Single cells: Previous AD epigenomic studies typically use mixed populations of cells from a given brain sample. Thus, the results only reflect the averaged profiles of changes in all different cell types. Because neuronal cell composition displays a significant shift during AD progression, such cellular bulk approaches have limited the comparability of epigenomic profiles between different disease stages. In early AD stages, neuronal apoptosis is minimal, and the neuroimmune response is not adequately initiated. With disease progression, in late AD stages, neurons decrease dramatically due to massive neuronal apoptosis, and glial cells increase significantly due to hyperactivity of the neuroimmune response. Thus, the components of cells used for bulk ChIP-Seq and RNA-Seq are different between early and late AD stages. The early-stage epigenome is more neuronal, and the late-stage epigenome is more glial. To solve this problem, it is necessary to develop a technology that can effectively separate subtypes of cells for RNA isolation and sequencing. After more than ten years of efforts, scientists have made tremendous progress in this field. The results of the latest single-cell sequencing technologies have even refreshed our understanding of known cell types because they have identified even more subtypes than was previously envisioned. Cellular heterogeneity proves to be more diverse than what we have imagined and primary cell subtypes already characterized can be further divided still into secondary or even tertiary subtypes according to epigenomic profiles. Before single-cell RNA-Sequencing (scRNA-Seq) became prevalent, Harzer et al. (2013) developed a method that allows RNA-Seq of FACS-purified neural stem cells and their differentiated neurons from Drosophila larval brains. By combining the utilization of cell-type-specific drivers and identification of differences in cell size and green fluorescent protein expression levels, this method reaches 98% purity in cell populations, suitable for subsequent cell-type-specific gene expression analyses. Later in 2015, Macosko et al. (2015) developed the first massive parallel scRNA-Seq technique using nanoliter droplets. They analyzed more than four thousand mouse retinal cells and identified 39 transcriptionally distinct cell populations, including known retinal cell classes, and additional novel cell subtypes. Single-cell chromatin immunoprecipitation followed by sequencing (scChIP-Seq) was reported in the same year. Rotem et al. (2015) utilized microfluidics and DNA barcoding and performed ChIP-Seq in single cells. This technique successfully distinguished mouse embryonic stem cells from embryonic fibroblasts and hematopoietic progenitors by their distinct chromatin H3K4me3 profiles. Furthermore, embryonic stem cell subpopulations carrying differential pluripotency were identified by different chromatin signatures. At present, AD epigenomic studies with single-cell resolution are still in their infancy, but predictably, the application of scChIP-Seq and scRNA-Seq in the near future is expected to bring about major breakthroughs in AD research.
Conclusion and future perspectives: Researchers have made many exciting discoveries about the AD neuroepigenome in the past decade. The depiction of the AD neuroepigenome has evolved from global levels to single genes and single cells. H3K9ac ChIP-Seq in human AD patients suggests H3K9ac profile changes as an early epigenetic biomarker of tau pathology but not Aβ pathology, primarily in neuronal populations (Klein et al., 2019). Developmental time course studies tracking AD progression have revealed clinically significant early disease biomarkers. For example, Gjoneska et al. reported an early and persistent increase in immune and inflammatory response gene expression that included genes INPP5D and SPI1 (Gjoneska et al., 2015) with concomitant increased-levels of H3K4me3 and H3K27ac peaks flanking these genes (Gjoneska et al., 2015). Further, recent findings from our laborary identified distinct modes of epigenetic gene changes and Tip60 histone acetyltransferase mediated neuroprotection that occur in early pre-Aβ plaque stages versus late stages of AD that can serve as early biomarkers for AD, and support the therapeutic potential of Tip60 over the course of AD progression (Zhang et al., 2020). But despite these advances, certain challenges remain. For example, the ST achieves the transcript’s anatomical position but cannot definitively associate those transcripts with individual cells because each ST spot contains at least several cells. Therefore, through the spatial transcriptome, we only know where the transcript is, but not to which cell type it belongs. Vice versa, scRNA-Seq carries cell type information but lacks spatial information. This necessitates the combination of ST and scRNA-Seq, and potentially the combination of spatial epigenomics and scChIP-Seq in the future, for a more high resolution and detailed characterization of AD -omic features. Despite these challenges, major breakthrough accomplishments in the development of AD neuroepigenomic tools to explore these areas serve as a strong foundation for future promising research elucidating AD neuroepigenomic profiles at more specific levels. Such studies should ultimately aid in the design and development of therapeutics that precisely target a particular subset of genes, disease stage, brain region and cell population for high resolution elucidation of their specific AD-associated neuroepigenomes.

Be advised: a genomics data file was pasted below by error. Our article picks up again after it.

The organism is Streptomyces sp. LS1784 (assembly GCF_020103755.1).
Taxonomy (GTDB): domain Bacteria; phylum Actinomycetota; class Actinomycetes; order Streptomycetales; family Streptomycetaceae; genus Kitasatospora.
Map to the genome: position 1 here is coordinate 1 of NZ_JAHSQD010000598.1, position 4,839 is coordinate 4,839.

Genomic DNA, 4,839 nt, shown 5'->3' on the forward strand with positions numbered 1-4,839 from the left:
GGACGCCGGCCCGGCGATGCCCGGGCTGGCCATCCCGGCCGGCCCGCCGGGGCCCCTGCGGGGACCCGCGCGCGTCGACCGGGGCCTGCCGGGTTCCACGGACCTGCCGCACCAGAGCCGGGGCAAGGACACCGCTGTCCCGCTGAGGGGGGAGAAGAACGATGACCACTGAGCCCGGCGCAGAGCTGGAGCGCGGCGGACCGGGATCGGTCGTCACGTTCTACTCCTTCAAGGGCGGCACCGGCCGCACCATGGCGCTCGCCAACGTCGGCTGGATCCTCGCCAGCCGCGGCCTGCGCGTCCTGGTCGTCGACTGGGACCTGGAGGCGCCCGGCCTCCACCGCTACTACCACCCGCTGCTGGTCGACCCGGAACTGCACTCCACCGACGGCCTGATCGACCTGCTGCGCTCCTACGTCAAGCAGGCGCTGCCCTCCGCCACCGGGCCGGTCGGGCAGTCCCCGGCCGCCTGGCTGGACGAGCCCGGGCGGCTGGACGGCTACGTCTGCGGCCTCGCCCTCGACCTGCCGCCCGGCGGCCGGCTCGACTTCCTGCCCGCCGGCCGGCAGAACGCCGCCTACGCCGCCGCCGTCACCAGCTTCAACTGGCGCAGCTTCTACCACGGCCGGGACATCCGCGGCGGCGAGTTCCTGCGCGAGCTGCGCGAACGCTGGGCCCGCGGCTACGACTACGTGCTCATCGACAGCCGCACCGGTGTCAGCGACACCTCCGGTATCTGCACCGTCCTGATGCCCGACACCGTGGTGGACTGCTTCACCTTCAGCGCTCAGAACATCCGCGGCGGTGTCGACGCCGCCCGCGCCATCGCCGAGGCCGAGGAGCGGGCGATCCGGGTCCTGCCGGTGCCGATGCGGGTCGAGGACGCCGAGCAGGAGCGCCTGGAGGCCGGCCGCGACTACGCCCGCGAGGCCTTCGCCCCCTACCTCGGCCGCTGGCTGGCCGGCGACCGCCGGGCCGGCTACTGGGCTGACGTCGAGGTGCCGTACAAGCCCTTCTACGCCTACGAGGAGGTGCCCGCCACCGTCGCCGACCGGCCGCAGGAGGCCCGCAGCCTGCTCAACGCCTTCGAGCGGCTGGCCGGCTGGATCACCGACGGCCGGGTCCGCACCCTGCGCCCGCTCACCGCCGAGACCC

This work was supported by a National Institutes of Health (NIH) R01 grant (No. 5R01NS095799) (to FE).
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P-Reviewers: Yang C, Yue C; C-Editors: Zhao M, Zhao LJ, Qiu Y; T-Editor: Jia Y